IF NOT EXISTS(SELECT * FROM sys.databases WHERE name = 'CustomerDB')
        CREATE DATABASE CustomerDB
var createTableSQL = @"
        CREATE TABLE [dbo].[Customers] (
            [CustomerID] INT            IDENTITY (1, 1) NOT NULL,
            [FirstName]  NVARCHAR (MAX) NULL,
            [LastName]   NVARCHAR (MAX) NULL,
            [Email]      NVARCHAR (MAX) NULL,
            CONSTRAINT [PK_dbo.Customers] PRIMARY KEY CLUSTERED ([CustomerID] ASC)

var insertSQL = "INSERT INTO Customers (FirstName, LastName, Email) Values ('Mark', 'Heath', '[email protected]');";

using (var db = new SqlConnection(connectionString))
    Console.WriteLine("Created DB");
    db.Execute("USE CustomerDB");
    Console.WriteLine("Created Table");
    var affectedRows = db.Execute(insertSQL);
    Console.WriteLine("Added user");
    var customers = db.Query<Customer>("SELECT * From Customers").ToList();
    foreach(var c in customers)
        Console.WriteLine($"{c.CustomerID} {c.FirstName} {c.LastName}");

public class Customer
    public int CustomerID { get; set; }
    public string FirstName { get; set; }
    public string LastName { get; set; }
    public string Email { get; set; }

Step 3 - Using volumes

Now, if we stop our database with docker stop customerdb and then restart it with docker start customerdb, the table and data in the database will be retained. But if we remove the container with docker rm -f customerdb then any data is lost. What if we want to keep our data, but not the container?

We can do that with volumes. Let's add one more parameter to our docker run command. This is -v customervol:/var/opt/mssql, which will "mount" a "volume" to our container. This volume is called customervol and will be created automatically if it doesn't exist. We'll then mount that to the location /var/opt/mssql inside our container. This is where SQL Server writes our data, so this will put that data into the volume.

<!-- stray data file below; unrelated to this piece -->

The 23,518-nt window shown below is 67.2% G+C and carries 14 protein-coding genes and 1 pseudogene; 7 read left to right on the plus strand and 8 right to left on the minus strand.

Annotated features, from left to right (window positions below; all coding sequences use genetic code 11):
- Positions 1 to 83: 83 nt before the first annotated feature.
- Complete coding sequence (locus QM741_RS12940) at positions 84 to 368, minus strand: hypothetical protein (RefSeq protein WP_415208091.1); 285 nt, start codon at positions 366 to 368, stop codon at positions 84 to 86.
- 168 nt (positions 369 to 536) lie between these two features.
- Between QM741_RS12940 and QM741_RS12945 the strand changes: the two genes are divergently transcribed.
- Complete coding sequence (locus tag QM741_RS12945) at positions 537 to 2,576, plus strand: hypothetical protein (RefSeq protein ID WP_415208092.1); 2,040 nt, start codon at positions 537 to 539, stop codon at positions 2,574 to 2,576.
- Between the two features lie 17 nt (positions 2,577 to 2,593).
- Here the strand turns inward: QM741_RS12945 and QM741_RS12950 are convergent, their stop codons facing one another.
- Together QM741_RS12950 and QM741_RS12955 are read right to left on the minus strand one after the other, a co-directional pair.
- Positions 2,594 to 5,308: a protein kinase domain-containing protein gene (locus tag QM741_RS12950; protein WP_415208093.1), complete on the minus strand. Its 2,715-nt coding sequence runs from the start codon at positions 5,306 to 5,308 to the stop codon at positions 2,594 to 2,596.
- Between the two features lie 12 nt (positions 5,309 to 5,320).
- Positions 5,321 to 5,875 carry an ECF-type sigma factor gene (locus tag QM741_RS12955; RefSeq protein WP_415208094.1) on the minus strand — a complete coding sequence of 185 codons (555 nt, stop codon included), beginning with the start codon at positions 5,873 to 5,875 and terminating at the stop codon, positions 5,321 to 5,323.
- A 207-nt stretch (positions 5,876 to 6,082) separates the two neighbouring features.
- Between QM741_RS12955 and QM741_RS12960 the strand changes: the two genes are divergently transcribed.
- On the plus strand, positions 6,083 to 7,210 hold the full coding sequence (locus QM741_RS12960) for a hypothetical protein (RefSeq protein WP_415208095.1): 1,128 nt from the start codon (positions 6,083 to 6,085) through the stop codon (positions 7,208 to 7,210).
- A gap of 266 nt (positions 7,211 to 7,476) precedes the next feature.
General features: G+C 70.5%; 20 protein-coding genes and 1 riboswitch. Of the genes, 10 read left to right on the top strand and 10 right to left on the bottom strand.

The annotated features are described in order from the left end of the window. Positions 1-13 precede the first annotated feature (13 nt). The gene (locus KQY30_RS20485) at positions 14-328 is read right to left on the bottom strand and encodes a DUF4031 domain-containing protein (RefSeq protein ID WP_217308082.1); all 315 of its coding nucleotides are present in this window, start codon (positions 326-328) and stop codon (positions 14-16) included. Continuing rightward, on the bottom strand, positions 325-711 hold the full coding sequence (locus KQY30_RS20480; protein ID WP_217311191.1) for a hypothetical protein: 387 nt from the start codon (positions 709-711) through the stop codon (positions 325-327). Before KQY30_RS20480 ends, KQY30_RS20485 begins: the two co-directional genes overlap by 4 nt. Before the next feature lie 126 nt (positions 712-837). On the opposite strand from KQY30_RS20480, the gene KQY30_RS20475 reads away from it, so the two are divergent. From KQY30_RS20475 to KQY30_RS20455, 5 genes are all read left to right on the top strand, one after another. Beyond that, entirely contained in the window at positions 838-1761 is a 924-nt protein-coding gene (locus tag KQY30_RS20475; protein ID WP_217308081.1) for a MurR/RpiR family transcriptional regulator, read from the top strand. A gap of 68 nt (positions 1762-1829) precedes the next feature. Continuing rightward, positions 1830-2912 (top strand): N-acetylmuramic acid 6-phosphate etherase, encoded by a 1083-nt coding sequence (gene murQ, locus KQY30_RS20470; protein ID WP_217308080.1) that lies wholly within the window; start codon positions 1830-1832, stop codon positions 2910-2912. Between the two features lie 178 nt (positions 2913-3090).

docker run -d -e "ACCEPT_EULA=Y" -e "SA_PASSWORD=My!P@ssw0rd1" -p 1433:1433 --name customerdb -v customervol:/var/opt/mssql

Now we can connect and run the same times as before, but this time if we remove the container with docker rm -f customerdb our volume will still exist. We can see the volumes we have with docker volume ls and delete the volume with docker volume rm customerdb if we want to get rid of it.

The great thing about volumes is that we can now start a brand new container, and mount the same volume. All of the contents of our database will be there. Not only that, but we could have several volumes representing different versions of the database, or databases pre-seeded with certain starting data, and easily switch between them.


Comment by aregaz

Good idea!
I would also suggest adding --restart unless-stopped to the docker run command. In this way when you restart your machine the container will start automatically.

Comment by Mark Heath

great suggestion, thanks

Mark Heath
Comment by Mark Arnold

Thanks Mark! Have you used this in a substantial way with your dev team? If so I'd be interested to know your team's overall devOps approach and how this fits in. Sounds like a lot of opportunities here to optimize the collab around schema and data updates. Thanks!

Mark Arnold
Comment by Mark Heath

hi Mark, the reason I'm blogging about it is that I've been considering introducing this on some older projects where most developers are still using LocalDB. It's one of the things I'm hoping to make progress on in the new year as part of a drive to migrate some legacy codebases away from .NET 472 and onto .NET Core to open the door to easier containerization.

Mark Heath